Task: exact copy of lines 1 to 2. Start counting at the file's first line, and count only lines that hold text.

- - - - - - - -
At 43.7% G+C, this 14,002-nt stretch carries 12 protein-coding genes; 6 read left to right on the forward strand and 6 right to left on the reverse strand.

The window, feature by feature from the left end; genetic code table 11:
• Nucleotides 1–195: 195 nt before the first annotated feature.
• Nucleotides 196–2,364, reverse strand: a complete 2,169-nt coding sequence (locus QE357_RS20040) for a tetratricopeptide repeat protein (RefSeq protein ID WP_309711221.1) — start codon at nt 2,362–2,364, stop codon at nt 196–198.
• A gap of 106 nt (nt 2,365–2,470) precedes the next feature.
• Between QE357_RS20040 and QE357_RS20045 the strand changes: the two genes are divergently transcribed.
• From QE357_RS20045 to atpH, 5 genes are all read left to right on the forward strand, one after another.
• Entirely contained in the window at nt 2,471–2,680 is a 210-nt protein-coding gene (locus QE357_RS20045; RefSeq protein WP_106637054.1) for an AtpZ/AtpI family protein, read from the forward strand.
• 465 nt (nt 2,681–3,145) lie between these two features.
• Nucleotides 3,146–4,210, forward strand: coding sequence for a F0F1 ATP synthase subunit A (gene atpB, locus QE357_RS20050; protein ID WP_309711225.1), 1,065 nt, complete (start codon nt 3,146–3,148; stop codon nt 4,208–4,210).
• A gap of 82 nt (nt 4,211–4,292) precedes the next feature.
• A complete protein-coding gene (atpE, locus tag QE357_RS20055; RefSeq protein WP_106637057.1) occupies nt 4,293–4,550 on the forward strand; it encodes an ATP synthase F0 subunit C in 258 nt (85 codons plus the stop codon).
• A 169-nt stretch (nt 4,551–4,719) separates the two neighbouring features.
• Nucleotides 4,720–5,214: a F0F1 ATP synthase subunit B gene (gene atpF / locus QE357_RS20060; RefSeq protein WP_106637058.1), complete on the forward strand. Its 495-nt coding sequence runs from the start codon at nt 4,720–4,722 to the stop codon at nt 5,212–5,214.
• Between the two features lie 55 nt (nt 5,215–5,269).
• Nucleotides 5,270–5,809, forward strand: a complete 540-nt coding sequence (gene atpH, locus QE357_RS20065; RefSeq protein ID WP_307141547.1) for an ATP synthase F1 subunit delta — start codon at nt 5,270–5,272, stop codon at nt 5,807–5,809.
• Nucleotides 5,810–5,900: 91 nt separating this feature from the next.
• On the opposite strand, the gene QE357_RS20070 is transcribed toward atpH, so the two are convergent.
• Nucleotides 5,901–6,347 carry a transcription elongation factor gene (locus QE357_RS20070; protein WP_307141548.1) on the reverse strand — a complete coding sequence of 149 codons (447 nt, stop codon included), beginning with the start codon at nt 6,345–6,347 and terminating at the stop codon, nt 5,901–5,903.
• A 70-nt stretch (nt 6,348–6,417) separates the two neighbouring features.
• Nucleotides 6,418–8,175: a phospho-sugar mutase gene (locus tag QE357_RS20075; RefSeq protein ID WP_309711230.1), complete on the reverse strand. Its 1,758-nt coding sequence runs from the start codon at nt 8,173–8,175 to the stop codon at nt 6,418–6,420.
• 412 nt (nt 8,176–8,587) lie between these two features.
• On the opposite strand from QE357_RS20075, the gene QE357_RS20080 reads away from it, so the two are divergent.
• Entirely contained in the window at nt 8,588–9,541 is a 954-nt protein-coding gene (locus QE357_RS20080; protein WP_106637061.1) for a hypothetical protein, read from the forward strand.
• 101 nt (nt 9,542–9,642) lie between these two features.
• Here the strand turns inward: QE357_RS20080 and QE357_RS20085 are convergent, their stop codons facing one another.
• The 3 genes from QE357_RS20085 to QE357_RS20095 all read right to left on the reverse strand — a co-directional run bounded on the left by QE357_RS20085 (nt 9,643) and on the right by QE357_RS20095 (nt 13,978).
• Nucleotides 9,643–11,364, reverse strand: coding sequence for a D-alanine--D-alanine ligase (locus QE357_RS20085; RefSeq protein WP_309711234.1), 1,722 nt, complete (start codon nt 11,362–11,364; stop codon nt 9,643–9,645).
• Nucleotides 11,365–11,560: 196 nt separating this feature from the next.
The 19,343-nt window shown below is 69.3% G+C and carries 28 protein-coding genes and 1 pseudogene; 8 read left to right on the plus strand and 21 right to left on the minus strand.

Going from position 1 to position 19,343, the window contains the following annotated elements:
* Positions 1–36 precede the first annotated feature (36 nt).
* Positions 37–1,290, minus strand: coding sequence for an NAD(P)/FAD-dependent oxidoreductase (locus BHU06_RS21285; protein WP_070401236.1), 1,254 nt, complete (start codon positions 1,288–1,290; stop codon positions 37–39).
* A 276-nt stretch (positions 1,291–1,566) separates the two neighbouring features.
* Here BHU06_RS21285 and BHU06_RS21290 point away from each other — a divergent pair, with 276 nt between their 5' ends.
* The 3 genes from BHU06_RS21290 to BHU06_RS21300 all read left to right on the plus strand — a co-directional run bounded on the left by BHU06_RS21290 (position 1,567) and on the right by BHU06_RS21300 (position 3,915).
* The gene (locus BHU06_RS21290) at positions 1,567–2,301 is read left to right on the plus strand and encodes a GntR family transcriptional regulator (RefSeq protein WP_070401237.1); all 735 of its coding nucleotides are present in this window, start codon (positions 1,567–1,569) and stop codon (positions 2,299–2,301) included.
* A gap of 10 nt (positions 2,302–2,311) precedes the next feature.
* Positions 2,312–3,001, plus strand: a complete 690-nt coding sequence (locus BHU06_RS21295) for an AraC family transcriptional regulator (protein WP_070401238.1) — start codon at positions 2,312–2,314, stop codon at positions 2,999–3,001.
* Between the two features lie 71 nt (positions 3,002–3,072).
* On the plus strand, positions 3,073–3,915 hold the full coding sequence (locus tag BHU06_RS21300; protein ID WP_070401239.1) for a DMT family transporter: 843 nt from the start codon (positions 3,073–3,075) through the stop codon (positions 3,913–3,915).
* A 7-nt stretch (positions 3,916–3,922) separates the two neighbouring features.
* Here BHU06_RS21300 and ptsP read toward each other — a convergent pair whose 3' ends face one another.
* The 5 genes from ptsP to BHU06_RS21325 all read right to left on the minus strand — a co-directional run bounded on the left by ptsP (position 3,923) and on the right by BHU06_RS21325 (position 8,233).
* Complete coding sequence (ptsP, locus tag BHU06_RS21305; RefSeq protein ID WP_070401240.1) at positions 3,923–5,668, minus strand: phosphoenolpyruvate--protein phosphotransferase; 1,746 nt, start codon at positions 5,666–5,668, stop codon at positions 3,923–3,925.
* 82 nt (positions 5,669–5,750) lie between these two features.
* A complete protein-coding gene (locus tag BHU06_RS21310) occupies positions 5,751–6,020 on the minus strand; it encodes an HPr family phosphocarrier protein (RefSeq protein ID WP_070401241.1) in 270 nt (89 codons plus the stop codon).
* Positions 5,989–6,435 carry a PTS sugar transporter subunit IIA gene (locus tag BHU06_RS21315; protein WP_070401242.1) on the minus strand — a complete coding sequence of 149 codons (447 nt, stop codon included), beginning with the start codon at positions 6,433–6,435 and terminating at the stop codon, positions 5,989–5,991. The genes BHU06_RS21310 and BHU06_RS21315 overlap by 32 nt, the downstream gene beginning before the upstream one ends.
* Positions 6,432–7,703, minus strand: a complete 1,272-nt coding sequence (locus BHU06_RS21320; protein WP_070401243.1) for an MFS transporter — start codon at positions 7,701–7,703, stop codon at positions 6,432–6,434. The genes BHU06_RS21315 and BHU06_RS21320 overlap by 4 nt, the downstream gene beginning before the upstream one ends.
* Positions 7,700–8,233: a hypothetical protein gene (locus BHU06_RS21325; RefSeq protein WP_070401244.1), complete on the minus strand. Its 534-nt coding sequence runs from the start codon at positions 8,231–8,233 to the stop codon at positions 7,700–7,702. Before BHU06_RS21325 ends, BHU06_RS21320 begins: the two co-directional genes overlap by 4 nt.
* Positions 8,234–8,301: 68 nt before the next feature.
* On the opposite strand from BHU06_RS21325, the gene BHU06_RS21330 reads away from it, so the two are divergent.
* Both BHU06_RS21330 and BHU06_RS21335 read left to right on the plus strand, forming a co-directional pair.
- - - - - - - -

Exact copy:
At 43.7% G+C, this 14,002-nt stretch carries 12 protein-coding genes; 6 read left to right on the forward strand and 6 right to left on the reverse strand.

The window, feature by feature from the left end; genetic code table 11: